A new solution by Nordic clean energy company Fortum makes over 80% of electric vehicle (EV) batteries recyclable, returning scarce metals back into circulation and resolving the sustainability gap by reducing the need to mine cobalt, nickel and other scarce materials. Fortum claims the current recycling rate for lithium-ion batteries is approximately 50%.
“There are very few working, economically viable technologies for recycling the majority of materials in lithium-ion batteries. We saw a challenge that was not yet solved and developed a scalable recycling solution for all industries using batteries,” said Kalle Saarimaa, vice president of Fortum Recycling and Waste.
Fortum achieves the 80% recycling rate with a low-CO2 hydrometallurgical recycling process. The batteries are first made safe for mechanical treatment, with plastics, aluminum and copper separated and directed to their own recycling processes.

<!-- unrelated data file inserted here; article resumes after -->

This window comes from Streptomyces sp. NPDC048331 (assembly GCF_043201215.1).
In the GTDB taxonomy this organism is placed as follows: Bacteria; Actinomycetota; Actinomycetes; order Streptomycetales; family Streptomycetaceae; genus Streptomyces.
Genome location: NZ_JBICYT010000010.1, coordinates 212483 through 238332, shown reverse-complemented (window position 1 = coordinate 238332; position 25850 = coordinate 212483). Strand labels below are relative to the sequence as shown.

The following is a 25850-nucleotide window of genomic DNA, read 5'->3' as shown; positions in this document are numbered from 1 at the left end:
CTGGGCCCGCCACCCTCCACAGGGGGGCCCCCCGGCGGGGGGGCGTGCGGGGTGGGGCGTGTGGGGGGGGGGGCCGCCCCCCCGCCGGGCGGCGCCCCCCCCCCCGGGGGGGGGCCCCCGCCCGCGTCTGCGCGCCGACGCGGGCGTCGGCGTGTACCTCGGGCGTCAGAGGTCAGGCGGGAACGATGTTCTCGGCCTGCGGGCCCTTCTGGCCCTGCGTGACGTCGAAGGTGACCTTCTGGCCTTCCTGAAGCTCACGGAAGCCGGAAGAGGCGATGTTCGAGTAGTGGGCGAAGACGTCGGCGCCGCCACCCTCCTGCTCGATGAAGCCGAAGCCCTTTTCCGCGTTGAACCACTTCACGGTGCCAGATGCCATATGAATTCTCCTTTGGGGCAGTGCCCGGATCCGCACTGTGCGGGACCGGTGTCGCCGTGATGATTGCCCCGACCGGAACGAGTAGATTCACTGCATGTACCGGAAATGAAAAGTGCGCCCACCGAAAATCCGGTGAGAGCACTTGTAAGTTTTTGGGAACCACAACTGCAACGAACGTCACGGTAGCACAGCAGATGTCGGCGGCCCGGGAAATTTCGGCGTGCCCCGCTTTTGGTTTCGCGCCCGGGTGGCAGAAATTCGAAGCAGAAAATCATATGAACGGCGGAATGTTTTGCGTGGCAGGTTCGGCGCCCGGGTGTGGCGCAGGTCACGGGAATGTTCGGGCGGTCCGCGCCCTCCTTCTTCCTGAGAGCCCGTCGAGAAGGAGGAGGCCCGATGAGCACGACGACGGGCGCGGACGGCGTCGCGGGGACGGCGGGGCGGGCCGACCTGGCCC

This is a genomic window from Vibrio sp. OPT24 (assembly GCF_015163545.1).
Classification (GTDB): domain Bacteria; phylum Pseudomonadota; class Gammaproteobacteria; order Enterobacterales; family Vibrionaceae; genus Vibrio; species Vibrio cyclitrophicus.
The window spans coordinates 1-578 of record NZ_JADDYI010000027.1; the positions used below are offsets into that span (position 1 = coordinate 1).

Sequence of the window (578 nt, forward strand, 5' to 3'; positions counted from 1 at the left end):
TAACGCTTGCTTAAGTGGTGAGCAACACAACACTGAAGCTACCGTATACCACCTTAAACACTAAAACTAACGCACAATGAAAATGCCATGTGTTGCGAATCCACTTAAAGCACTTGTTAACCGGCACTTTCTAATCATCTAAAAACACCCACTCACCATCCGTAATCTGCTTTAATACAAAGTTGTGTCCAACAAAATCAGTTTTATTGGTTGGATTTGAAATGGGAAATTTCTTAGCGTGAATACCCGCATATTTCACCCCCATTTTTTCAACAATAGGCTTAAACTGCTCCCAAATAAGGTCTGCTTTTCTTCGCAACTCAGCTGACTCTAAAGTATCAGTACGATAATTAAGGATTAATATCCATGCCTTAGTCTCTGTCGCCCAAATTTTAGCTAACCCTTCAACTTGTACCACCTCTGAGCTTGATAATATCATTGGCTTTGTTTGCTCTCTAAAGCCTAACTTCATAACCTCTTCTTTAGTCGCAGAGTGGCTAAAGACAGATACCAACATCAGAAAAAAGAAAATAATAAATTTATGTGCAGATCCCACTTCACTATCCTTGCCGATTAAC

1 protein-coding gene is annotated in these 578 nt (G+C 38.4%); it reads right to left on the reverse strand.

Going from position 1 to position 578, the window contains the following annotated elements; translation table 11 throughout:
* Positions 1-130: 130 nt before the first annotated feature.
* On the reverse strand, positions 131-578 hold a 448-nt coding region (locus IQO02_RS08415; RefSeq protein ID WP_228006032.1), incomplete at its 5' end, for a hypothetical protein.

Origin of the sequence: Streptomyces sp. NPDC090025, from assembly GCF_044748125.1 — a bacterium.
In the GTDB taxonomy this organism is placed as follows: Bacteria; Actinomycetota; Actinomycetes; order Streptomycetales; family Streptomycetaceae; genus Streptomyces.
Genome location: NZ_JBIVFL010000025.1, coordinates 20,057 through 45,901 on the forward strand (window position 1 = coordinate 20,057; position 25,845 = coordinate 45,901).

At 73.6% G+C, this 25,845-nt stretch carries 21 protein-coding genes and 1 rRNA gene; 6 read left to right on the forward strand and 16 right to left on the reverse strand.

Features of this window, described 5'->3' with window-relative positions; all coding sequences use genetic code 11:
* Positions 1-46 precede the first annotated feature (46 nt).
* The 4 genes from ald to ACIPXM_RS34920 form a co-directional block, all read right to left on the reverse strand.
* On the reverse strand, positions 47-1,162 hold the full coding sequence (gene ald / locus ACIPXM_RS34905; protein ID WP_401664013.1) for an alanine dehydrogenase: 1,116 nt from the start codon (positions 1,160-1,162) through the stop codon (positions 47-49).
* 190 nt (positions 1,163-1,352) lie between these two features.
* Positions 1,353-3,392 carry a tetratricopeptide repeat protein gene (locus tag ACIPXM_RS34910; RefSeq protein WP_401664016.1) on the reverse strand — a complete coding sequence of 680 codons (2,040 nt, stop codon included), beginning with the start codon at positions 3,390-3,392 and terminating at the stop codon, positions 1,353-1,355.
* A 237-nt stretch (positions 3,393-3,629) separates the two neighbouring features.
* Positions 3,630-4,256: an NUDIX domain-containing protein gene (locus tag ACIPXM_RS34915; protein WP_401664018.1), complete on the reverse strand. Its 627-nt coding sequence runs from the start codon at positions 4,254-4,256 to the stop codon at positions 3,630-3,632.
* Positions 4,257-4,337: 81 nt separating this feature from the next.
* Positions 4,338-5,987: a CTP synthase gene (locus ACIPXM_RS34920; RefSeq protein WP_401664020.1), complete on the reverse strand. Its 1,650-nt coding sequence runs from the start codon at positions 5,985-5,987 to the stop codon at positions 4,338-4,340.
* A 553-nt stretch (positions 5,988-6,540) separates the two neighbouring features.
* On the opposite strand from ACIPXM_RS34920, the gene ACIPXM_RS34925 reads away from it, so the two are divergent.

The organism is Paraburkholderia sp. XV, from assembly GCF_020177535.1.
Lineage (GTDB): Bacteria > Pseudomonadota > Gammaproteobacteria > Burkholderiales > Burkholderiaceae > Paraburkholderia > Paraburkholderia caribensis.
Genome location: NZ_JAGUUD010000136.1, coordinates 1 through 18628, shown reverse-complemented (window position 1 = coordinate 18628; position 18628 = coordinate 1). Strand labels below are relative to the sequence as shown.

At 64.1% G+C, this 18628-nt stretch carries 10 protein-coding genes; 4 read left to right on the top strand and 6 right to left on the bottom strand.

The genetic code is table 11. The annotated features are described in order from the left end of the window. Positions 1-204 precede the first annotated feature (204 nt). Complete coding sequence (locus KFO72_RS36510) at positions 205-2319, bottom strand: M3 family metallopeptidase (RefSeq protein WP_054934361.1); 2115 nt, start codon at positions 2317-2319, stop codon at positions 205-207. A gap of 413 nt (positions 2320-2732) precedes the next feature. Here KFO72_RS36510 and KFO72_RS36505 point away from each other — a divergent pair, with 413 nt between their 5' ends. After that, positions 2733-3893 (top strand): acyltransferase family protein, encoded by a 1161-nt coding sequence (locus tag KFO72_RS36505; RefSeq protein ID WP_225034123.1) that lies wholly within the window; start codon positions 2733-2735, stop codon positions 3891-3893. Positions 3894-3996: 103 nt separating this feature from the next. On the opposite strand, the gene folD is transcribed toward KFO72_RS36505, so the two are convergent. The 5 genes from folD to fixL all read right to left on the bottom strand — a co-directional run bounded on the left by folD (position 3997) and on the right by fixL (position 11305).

The hydrometallurgical recovery process allows cobalt, lithium, manganese and nickel to be recovered from batteries and delivered to battery manufacturers for reuse in the production of new batteries. The technology was developed by Finnish growth company Crisolteq, which has a hydrometallurgical recycling facility in Harjavalta, Finland, that is already able to operate on an industrial scale.
“Circular economy in its strictest sense means recycling an element to its original function or purpose. When we discuss the recycling of lithium-ion batteries, the ultimate aim is for the majority of the battery’s components to be recycled to new batteries,” Saarimaa shared.
Fortum is also piloting so-called “second-life” applications for batteries, where EV batteries are used in stationary energy storage applications after they are no longer fit for their original purpose.
According to a forecast by the International Energy Agency, the number of electric vehicles on the world’s roads will increase from 3 million to 125 million by 2030. In 2015 the global lithium-ion battery recycling market was worth about 1.7 million euros, but it is expected to boom in the coming years to more than 20 billion euros.
This article was amended on 12/07/21 to reflect the claim lithium-ion batteries typically have a 50% recycling rate was made by Fortum.
This content is protected by copyright and may not be reused. If you want to cooperate with us and would like to reuse some of our content, please contact: firstname.lastname@example.org.